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2.2 Using the Vision Framework for Image Recognition

Core ML is a base framework that other frameworks and libraries use for more specific work. In this lesson, you’ll learn about Vision, Apple’s framework for image recognition.

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2.2 Using the Vision Framework for Image Recognition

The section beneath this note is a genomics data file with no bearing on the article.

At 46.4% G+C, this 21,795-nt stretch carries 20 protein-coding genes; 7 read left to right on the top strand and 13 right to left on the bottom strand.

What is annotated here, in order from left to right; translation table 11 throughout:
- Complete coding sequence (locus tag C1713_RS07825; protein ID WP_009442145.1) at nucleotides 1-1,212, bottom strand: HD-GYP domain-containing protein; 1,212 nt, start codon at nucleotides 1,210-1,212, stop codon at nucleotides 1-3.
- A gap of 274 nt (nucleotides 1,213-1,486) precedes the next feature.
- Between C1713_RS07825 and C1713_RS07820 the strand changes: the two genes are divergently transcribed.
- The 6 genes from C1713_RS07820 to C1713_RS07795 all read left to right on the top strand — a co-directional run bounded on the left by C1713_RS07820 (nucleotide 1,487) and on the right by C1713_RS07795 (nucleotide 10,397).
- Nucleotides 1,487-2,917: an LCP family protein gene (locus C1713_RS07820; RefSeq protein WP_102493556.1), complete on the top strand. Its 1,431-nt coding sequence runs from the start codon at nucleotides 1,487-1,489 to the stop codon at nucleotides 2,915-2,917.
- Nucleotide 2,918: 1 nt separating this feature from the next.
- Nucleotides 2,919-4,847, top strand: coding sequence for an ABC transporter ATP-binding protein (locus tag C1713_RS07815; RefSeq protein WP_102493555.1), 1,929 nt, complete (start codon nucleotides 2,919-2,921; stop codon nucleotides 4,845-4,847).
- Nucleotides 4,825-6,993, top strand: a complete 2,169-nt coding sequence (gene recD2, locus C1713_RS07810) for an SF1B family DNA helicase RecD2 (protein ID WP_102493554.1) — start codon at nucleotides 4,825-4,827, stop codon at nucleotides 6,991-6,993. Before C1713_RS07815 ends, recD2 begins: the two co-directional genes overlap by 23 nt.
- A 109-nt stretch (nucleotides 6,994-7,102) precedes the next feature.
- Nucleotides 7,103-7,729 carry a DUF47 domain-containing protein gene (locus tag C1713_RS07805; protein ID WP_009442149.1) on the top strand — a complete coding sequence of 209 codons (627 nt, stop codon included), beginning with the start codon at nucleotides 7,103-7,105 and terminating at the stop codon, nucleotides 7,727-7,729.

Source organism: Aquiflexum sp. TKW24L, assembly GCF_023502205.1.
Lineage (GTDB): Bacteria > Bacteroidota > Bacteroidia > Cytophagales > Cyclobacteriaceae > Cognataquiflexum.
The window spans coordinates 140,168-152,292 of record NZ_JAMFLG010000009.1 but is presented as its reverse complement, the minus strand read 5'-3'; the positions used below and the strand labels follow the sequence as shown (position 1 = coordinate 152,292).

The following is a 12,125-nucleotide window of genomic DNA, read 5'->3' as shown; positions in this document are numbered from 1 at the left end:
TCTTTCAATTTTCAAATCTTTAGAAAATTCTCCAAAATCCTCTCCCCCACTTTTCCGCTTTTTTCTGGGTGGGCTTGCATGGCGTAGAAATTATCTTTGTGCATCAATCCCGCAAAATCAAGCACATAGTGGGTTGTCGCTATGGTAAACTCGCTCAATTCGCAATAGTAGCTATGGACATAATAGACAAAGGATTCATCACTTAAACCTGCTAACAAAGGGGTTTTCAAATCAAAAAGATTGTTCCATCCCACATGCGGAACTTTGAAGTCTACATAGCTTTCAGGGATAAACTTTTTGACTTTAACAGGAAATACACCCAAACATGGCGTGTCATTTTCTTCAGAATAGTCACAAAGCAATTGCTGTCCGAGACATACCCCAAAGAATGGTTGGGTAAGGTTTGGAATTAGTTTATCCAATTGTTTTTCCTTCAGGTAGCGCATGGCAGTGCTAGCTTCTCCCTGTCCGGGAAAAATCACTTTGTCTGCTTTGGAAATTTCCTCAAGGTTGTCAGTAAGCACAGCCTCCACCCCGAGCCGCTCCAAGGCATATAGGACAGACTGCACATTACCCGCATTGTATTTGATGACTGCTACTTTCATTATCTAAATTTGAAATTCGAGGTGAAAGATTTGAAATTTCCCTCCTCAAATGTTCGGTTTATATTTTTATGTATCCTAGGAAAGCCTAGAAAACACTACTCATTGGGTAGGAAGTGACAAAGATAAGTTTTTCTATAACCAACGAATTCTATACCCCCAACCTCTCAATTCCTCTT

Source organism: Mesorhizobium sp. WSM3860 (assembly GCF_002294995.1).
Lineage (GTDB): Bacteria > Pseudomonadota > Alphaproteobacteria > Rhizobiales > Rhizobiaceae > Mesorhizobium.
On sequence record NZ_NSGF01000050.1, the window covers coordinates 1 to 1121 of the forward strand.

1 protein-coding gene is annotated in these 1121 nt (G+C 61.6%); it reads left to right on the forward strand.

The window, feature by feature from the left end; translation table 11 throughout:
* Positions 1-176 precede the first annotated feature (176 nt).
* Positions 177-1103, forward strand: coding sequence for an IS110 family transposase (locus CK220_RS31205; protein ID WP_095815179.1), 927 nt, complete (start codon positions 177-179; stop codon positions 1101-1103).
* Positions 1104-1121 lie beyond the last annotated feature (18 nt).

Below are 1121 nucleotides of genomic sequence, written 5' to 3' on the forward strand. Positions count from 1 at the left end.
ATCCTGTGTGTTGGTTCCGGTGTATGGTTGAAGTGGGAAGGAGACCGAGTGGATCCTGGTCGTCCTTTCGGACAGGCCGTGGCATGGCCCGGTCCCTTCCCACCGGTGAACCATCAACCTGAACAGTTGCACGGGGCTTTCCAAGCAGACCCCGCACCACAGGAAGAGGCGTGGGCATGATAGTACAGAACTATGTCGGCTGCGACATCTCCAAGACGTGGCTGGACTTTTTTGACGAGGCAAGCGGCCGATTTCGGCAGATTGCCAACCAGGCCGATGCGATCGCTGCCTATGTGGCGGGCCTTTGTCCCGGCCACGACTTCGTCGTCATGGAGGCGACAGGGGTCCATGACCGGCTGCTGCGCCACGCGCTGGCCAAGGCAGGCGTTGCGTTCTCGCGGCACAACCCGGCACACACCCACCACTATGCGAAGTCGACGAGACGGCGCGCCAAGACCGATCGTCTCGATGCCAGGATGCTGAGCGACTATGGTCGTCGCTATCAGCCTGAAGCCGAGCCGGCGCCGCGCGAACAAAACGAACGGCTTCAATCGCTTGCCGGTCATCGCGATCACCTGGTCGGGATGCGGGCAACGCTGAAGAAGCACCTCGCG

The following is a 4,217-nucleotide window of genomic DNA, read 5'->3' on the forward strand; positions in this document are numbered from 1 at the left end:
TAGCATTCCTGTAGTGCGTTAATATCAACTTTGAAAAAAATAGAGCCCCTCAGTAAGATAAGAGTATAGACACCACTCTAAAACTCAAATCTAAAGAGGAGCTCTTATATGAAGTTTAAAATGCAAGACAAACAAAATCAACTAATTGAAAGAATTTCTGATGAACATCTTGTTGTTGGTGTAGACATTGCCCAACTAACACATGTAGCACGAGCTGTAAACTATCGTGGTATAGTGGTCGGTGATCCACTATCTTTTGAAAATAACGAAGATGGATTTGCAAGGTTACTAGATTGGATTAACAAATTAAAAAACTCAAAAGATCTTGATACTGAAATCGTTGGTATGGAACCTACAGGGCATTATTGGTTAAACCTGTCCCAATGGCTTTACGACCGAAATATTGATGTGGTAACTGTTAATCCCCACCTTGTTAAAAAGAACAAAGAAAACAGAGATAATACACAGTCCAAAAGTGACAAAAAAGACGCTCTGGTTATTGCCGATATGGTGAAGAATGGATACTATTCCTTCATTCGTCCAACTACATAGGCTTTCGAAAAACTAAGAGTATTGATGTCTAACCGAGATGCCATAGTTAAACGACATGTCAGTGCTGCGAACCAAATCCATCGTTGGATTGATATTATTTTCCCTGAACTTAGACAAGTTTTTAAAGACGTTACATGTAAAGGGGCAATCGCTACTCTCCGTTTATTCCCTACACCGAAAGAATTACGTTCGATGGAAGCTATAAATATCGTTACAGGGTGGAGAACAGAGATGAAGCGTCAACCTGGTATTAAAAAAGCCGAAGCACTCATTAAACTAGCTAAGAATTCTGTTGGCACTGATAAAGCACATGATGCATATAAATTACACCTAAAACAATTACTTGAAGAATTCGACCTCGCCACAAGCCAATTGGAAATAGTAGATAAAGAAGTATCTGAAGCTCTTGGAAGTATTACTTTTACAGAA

Hi and welcome back to Image Recognition on iOS with CoreML. In this lesson we are going to use a neural network to classify image data with the help of the vision framework. Vision is Apple's high performance image analysis toolkit for feature and face detection, classification and so on. Let's look at what Vision provides to connect with CoreML. First of all there is a VNCoreMLRequest clause that is used to detect image data. There are other classes for detecting bar codes, text and other analysis. It takes a CoreML model that is passed into the initializer by instantiating the autogenerated class and getting the model property from it. Since classification tasks take some time, it also provides a completion handler parameter. That will return the results of the process. There is also an option how to handle cropping and scaling images that don't fit into the target frame. You can either center and crop, or aspect fill or aspects fit. There are two classes that I use to process these requests. Either VNImageRequestHandler or VNSequenceRequestHandler. The latter one is used if you want handle a sequence of images, like video. The request handler, whichever you choose, will have a perform function that takes an array of requests. That's right, you can reuse multiple requests, for instance multiple classifiers and combine the results. After processing the request, the result will normally at a confidence score. And the accompanying category in a VNClassificationObservation object. So, let's implement image classification in the course project. First of all I'm going to need a toolbar. We can reuse the bar button item that's on it and change it to the camera. It's a little bit misleading but UI design is not the focus of this course. I also need an imageview, that will display the image for visual feedback. In my example, I'm going to use not one, but two classification models to compare them. One is going to be a five megabyte model called squeezenet. And the other one is a 550 megabyte one, call VGG16. To display the results l'm going to add a label each It gets a semi-transparent light background to be visible on this screen and gets center aligned. I can copy it as well for the second classifier. Let's switch to the view controller and add the outlets. I'm calling one vggClassificationLabel, the other squeezeClassificationLabel. I'm also going to add outlets for the image field. Finally, we need an action to handle the button being tapped. I'm going to call that takePicture. Then we just took everything up and into Face Builder. And then we are ready to implement our classification. But before I'm going to start with adding an image picker. To show it we are going to create an image picker controller. Set the view controller to its delegate and define the source type as photo library, then we can resend it. In an extension I'm going to add that UI picker image controller delegate prodigal, as well as the navigation control delegate one. And add the image picker controller, picker did finish picking with media info callback function. Within that function I'm going to dismiss the picker first of all. And then I can fetch the image from the info dictionary with the UI image picker controller original image key. And forcefully cost it as a UI image. As a final feedback step, I'm displaying the image in the image field. Now the fun part starts. We are going to call a function called update classifications, to get the new calculations from the neural networks. In this function I am first going to change the labels to classify, so we can visually see when the process starts and finishes. The update classification function mainly access a dispatcher to perform the classification for each model. To improve the classification results, we need an image orientation for CoreML. There is an image orientation property on the UI image, but unfortunately, we can't just use that. VNimage request handler, expects a CGImagePropertyOrientation enum. There is no built in converter for the image property orientation, but we can add that simply enough with an extension. Since, vision doesn't accept UI images, we need to convert them to CI images. There is a convenience initializer for this and I can put that into a GOD clause. I'm going to create a new Swift file and paste in a code snippet that converts a UI image orientation to the corresponding one in core graphics. Back in the ViewController, I'm going to call a second function twice. That also receives the image orientation and the model, or rather the CoreML request, that I'm going to store in a property. Now it's a good time to add the two models to the project. Since one is so big, I haven't included them in the repository. But you can download them from Apple's website that are provided in lesson notes. Just make sure that you copied your file if needed. These properties will be lazily initialized. Since almost everything can throw here, I'm going to add a do catch block around everything. To handle the model we need a wrapper and a vision framework. That is called VNCoreML model. There we can pass in the model. Then we need the request, which takes the model and a completion handler. It provides the request and then optional error. I'm going to call this play classification within it passing the request, the error and the label. Since I am referring self here, I need to use weak self to avoid retained cycles. Then I can set the image scale and crop option. I'm choosing scale fill and return the request. I don't want to deal with errors right now, so I'm just calling fatal error. I can copy and paste this code for a squeeze model, property, and just swap out the model and label. Let's go back down to our processing function. Classification can take some time, so we have to do this in a separate thread. That's why I'm using Dispatch Queue here. I want the results very quickly that's why I set the user initiated quality of service property for the queue. Within the block, we are going to initialize a VM image request handler with the image and the orientation. Then, within another do catch block, we can try to process the handler, passing in the request, within an array. All that it's missing now is the display function, let's add that. Since we are interacting with the UI, we need to do this on the main queue, so another dispatch essing is required. First of all, we are going to check if we have results. If we don't then we can simply show couldn't classify, and return. Otherwise, we are going to get an array of VN classification observation options back. I am only going to take the top two. Next, we check if it's empty. If so, we display Nothing found. Otherwise we can create some descriptions with a map, and return a formatted string in the loop that contains the confidence and category name, which is in the property identifier. Finally, let's add the label to include this classification data. And now, it's time to try it out. I have added a bus and a stealth plane to image library. By simply browsing to it in Safari and saving it on the device. You can see that there is quite a difference between the two classification algorithms. The smaller one is faster, but produces odd results sometimes. Which becomes obvious, when we classify the plane. To recap, the Vision framework is used for image analysis and provides an interface for interacting with CoreML classifications. You can combine multiple requests in one handler, and combine the results. Run image classification in the background, as it takes some time. Different classifiers have different accuracy. Try to find a good trade-off between size and quality. In our next lesson, I'm going to replace the static images with live video and do classification on the fly. See ya there.